‘No study’ conditions and immigration bail
You can also read our pages on: claiming asylum as a child in the UK, further education (including sixth form and college), and higher education (including university).
In January 2018, the UK government made significant changes to the law regarding immigration bail and detention. ‘Immigration bail’ replaced several old kinds of status, including ‘temporary admission’, a type of leave given to asylum seekers in the UK. The changes mean that many children and young people may not be allowed to study while in the UK without leave to remain or enter.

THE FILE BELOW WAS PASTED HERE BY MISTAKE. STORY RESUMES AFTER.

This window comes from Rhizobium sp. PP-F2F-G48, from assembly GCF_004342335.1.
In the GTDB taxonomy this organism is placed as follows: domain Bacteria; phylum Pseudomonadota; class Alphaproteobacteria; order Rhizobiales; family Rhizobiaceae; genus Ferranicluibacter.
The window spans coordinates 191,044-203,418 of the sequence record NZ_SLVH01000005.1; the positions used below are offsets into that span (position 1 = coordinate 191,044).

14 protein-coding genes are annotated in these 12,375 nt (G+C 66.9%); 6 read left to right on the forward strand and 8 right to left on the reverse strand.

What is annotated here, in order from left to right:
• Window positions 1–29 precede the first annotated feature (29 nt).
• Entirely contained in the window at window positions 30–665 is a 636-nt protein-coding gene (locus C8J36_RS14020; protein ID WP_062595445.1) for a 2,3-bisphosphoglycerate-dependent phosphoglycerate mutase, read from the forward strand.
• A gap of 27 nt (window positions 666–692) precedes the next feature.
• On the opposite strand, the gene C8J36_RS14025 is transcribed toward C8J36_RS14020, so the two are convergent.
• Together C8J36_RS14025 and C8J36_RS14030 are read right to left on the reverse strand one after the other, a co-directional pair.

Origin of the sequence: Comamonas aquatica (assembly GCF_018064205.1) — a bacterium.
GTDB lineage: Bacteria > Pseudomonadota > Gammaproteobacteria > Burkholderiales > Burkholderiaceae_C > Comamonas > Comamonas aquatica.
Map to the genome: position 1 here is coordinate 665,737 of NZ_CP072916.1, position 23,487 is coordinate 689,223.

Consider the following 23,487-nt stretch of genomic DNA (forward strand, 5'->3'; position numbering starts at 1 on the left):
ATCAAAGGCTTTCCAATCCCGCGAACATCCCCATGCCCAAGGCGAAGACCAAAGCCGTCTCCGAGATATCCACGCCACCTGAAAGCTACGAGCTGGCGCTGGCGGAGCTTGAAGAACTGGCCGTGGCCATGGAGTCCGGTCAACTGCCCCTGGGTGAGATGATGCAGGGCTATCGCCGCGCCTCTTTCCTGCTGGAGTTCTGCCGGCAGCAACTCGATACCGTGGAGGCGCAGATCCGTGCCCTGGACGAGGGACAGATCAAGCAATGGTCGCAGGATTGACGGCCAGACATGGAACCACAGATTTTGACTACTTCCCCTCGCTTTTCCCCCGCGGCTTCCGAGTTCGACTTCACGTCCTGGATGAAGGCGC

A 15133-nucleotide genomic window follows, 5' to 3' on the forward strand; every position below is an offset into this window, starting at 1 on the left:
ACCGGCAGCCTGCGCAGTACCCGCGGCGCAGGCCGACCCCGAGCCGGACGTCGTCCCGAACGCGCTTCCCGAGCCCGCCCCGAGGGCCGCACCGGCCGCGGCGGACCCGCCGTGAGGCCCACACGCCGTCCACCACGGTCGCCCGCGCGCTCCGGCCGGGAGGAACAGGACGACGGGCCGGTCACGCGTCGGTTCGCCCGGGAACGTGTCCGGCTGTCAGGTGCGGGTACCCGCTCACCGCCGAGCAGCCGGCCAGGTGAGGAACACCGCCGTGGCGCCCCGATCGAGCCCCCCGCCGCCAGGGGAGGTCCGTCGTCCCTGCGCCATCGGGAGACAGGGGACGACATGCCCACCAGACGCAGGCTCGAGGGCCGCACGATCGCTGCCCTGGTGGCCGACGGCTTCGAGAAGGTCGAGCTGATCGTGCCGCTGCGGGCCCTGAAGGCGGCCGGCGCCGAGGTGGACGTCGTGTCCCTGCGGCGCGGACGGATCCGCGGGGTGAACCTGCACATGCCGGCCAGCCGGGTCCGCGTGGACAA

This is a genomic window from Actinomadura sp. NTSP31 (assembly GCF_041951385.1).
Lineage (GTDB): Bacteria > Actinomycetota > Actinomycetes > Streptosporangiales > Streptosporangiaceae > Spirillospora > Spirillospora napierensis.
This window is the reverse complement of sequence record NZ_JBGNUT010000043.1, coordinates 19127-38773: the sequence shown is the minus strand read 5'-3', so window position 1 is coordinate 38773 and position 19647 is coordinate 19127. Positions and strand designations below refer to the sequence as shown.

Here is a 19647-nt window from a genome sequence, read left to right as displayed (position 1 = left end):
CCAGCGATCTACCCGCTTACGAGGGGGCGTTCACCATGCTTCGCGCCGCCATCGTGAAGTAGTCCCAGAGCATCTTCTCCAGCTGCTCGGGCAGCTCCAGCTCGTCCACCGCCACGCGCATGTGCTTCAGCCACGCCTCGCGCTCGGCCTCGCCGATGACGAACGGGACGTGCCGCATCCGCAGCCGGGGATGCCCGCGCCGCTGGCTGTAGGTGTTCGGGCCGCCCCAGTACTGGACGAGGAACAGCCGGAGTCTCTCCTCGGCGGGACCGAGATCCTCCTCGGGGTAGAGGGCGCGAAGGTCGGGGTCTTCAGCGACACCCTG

Although the name is confusing, ‘immigration bail’ does not just affect people who are asking to be let out of immigration detention. The new immigration bail provisions affect any child or young person who does not have leave to enter or remain but needs it to live in the UK.
Many children and young people will be affected by these changes, including:
- Unaccompanied asylum-seeking children (UASC)
- Asylum seekers
- Undocumented children and young people
- Appeal rights exhausted (ARE) children and young people
- Care leavers who have not resolved their immigration status
The Home Office have now updated their guidance on how study conditions will affect children and young people.
What is 'immigration bail'?
'No study' condition
Challenging a 'no study' condition